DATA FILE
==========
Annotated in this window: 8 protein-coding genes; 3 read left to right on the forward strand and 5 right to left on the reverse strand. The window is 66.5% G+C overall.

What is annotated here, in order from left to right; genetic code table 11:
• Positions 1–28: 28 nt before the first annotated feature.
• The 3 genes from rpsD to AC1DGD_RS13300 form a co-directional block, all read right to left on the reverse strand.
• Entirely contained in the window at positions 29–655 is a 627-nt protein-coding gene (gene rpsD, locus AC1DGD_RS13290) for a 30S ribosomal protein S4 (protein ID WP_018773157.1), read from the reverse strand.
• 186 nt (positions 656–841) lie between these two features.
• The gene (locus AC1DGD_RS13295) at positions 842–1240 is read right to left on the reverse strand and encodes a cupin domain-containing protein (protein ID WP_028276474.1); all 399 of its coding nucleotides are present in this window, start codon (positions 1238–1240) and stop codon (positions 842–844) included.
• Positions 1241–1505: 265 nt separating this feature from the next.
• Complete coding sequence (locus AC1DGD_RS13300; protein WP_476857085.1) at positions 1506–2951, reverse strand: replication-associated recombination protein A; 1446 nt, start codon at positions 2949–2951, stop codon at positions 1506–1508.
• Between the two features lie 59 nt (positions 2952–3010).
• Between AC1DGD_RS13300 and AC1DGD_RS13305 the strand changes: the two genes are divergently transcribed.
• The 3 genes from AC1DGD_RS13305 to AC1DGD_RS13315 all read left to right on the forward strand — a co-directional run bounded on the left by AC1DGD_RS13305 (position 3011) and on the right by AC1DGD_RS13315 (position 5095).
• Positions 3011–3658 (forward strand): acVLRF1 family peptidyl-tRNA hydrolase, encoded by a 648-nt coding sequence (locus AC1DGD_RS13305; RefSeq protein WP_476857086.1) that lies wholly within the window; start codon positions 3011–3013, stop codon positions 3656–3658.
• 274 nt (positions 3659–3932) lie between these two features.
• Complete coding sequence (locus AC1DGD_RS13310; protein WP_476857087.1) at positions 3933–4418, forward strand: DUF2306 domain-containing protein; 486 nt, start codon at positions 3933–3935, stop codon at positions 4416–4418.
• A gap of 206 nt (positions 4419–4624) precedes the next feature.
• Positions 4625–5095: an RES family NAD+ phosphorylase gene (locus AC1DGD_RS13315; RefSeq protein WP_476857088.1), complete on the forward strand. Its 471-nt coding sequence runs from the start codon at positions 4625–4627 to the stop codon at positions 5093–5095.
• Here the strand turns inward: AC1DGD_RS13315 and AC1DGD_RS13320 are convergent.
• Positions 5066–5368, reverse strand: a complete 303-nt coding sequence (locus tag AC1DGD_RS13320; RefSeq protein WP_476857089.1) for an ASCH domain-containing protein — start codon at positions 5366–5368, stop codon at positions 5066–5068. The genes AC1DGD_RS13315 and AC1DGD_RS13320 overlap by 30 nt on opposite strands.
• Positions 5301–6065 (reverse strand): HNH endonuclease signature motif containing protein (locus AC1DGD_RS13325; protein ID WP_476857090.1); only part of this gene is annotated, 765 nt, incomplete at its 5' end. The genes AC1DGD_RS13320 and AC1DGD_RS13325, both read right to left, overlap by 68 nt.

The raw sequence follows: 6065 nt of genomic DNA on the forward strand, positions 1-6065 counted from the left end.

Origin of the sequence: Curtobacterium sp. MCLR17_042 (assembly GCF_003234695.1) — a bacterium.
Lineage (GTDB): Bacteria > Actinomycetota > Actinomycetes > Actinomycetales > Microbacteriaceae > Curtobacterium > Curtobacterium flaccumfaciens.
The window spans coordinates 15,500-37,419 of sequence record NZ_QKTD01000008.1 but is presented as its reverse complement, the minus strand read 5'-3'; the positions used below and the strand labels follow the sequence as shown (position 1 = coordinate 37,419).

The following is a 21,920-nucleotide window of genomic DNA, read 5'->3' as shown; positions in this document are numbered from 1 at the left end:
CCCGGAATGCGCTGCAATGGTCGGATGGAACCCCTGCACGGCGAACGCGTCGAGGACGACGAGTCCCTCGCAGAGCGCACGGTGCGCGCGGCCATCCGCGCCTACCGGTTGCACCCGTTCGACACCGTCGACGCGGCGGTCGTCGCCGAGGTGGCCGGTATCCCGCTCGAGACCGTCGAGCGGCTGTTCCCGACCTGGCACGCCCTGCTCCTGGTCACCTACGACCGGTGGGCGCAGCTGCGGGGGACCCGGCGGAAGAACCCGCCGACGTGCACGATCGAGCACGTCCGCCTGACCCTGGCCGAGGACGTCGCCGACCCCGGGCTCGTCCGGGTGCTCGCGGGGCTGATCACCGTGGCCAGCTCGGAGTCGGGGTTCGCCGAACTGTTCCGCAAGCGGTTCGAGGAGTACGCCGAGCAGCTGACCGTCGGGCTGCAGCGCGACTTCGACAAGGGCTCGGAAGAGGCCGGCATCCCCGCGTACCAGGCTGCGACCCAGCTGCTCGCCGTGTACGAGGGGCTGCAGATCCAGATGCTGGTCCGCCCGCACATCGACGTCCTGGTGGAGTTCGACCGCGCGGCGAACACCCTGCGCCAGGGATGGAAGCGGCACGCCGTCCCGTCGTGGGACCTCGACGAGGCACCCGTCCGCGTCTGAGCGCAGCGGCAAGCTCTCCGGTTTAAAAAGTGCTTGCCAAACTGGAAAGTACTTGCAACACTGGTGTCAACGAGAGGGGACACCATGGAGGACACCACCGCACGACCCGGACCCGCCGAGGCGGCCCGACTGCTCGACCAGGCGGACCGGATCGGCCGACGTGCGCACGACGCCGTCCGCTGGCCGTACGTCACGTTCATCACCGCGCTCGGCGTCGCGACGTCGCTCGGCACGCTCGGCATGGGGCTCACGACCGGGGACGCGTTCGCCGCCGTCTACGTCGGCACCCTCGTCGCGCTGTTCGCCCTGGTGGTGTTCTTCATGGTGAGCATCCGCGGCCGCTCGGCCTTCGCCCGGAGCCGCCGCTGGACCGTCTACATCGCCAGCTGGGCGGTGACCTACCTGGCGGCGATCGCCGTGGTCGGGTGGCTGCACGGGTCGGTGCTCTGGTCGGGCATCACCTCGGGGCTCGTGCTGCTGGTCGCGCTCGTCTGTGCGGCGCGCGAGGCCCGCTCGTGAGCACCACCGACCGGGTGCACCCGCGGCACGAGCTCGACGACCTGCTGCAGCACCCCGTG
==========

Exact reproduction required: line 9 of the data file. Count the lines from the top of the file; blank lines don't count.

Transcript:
• Complete coding sequence (locus AC1DGD_RS13300; protein WP_476857085.1) at positions 1506–2951, reverse strand: replication-associated recombination protein A; 1446 nt, start codon at positions 2949–2951, stop codon at positions 1506–1508.